`repr(transparent)` and requirements of `std::slice::from_raw_parts`

I wrote the following code to turn a slice of u8 with length divisible by 4 into a slice of Offset, where Offset is a repr(transparent) wrapper around [u8; 4]:

#[repr(transparent)]
pub struct Offset([u8; 4]);

// (Not strictly related to my question, but left in to help explain the motivation here.)
impl Into<u32> for Offset {
    fn into(self) -> u32 {
        u32::from_be_bytes(self.0)
    }
}

fn offsets_from_bytes<'a>(bytes: &'a [u8]) -> &'a [Offset] {
    assert!(bytes.len() % 4 == 0);
    let data = bytes.as_ptr() as *const Offset;
    let len = bytes.len() / 4;
    unsafe { std::slice::from_raw_parts(data, len) }
}

My thinking was that offsets_from_bytes is sound because of the repr(transparent), the length check, and the fact that [u8; 4] has the same alignment as u8 and there are no padding bytes anywhere. However, the std::slice::from_raw_parts documentation says, in part:

  • data must point to len consecutive properly initialized values of type T .

which is not true in this case. So, is the function sound as written? If not, how can I rewrite it soundly?

If you can be confident about the alignment being the same, I would also think that it's sound.

For what it's worth, that line was added in this PR, and the concern is initialization in particular. Earlier documentation comes from here; to my reading, anyway,

data must be valid for reads for len * mem::size_of::<T>() many bytes, and it must be properly aligned.

is the key part.

Perhaps the results of a PR to tweak the wording would give you a firmer answer :slight_smile:

Other references:

  • I think this is a specific instance of this UCG issue. The conclusion there is that a [[T; N]; M] is not necessarily a [T; N * M], because [T; N] may have an alignment greater than T. But no other objections were raised, and I agree that if the alignment and size match, it's implied by...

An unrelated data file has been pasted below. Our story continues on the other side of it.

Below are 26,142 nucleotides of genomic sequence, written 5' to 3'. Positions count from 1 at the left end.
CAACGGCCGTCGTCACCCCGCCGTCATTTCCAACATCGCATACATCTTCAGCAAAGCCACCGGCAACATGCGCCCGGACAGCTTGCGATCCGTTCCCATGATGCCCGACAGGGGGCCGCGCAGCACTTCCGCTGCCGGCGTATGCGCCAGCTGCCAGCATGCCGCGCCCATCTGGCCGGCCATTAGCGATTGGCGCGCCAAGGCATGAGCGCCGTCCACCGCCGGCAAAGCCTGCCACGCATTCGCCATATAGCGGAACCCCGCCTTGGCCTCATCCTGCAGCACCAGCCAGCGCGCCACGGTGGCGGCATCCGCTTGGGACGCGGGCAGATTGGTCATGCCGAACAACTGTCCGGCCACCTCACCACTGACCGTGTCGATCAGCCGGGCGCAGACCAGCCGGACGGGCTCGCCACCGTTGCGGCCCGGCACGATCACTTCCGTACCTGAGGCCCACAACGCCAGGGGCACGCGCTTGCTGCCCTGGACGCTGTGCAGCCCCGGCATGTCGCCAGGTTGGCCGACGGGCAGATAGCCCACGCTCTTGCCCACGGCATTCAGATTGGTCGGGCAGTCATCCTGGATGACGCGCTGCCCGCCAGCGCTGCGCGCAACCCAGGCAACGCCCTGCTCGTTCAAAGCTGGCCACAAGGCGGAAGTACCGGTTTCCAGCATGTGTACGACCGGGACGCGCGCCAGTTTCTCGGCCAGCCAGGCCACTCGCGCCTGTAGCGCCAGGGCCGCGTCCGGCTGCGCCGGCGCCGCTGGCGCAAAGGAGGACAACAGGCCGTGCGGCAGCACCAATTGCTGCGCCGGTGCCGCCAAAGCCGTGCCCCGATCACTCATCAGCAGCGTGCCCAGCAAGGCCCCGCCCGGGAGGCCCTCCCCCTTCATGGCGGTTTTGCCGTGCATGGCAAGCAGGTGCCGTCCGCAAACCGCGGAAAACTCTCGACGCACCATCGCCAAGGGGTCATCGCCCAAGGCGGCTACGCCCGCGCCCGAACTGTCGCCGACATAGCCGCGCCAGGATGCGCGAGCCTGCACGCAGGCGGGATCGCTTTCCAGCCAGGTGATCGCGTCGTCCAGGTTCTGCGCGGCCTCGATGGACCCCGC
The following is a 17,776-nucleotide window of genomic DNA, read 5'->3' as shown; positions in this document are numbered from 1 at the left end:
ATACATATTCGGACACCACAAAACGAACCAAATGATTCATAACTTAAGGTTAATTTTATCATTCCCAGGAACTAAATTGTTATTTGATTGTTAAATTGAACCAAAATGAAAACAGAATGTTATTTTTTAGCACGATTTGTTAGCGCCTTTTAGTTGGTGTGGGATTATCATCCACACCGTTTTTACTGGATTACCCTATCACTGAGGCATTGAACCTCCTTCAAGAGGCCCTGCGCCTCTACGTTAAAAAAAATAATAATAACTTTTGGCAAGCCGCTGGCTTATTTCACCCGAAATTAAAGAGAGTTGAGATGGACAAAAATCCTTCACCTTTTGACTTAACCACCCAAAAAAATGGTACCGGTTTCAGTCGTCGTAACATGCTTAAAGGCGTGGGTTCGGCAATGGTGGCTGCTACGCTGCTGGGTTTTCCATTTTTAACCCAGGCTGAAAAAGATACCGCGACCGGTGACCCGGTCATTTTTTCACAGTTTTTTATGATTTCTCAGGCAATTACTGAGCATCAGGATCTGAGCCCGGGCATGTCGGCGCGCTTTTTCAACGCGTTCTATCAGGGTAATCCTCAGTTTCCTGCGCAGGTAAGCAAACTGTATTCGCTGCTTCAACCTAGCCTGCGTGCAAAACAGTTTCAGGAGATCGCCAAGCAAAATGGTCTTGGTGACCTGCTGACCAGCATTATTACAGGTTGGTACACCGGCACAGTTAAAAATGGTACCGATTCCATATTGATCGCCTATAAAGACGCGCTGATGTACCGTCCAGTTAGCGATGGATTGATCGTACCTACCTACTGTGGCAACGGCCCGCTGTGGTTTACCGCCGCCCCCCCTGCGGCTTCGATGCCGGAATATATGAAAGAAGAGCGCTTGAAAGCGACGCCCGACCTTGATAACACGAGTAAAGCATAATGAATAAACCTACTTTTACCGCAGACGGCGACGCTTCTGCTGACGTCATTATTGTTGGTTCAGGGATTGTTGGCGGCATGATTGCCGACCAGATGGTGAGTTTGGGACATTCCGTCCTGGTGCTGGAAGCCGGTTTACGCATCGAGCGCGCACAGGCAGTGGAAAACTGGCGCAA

• The UCG section on arrays and slices, particularly the guarantee about contents being contiguous in certain cases.

A lot of UCG output is not yet normative though, and I didn't dig far enough to know which parts are in this case.

2 Likes

I figure this is covered by the UCG's note about [T; N] and T having the same alignment when T is repr(C) the alignment of [T; N] when T is repr(C), which I interpret as including the scalar primitive types. (I actually didn't know that align_of::<[T; N]>() == align_of::<T>() was ever not guaranteed. TIL!)

[edit: the specific language is

If the element type is repr(C) the layout of the array is guaranteed to be the same as the layout of a C array with the same element type.

which I'm not really sure how to interpret. It's still hard for me to imagine how this wouldn't be sound.]

I might do this, yeah.

Thanks for the UCG pointers—I keep forgetting to look there if I can't find something on doc.rust-lang.org.

1 Like

You might consider doing this in two steps, as a way to simplify what you have to prove.

Notably, nightly has [T]::as_chunks. That can do the &[u8]&[[u8; 4]] part (plus an assert on the remainder slice being empty), and then you just have the &[[u8; 4]]&[Offset] part, which is easily argued because of the repr(transparent). You might even be able to delegate the proof to dtolnay via GitHub - dtolnay/ref-cast: Safely cast &T to &U where the struct U contains a single field of type T.

I could definitely simplify things with one of those approaches, but in this case I'm unwilling to require nightly or pull in a new dependency.

You could implement this instead:

impl From<Offset> for u32 {
    fn into(this: Offset) -> u32 {
        u32::from_be_bytes(this.0)
    }
}

https://play.rust-lang.org/?version=stable&mode=debug&edition=2018&gist=ccb5fd8a78b6090284285d46d7947a5e
that will allow you to do u32::from(an_offset), and also let integer: u32 = an_offset.into();

Yes, I know. I prefer to just implement Into<u32> in this specific case; u32::from(offset) doesn't "feel right" to me and doesn't correspond to how I expect/want people to use the code.

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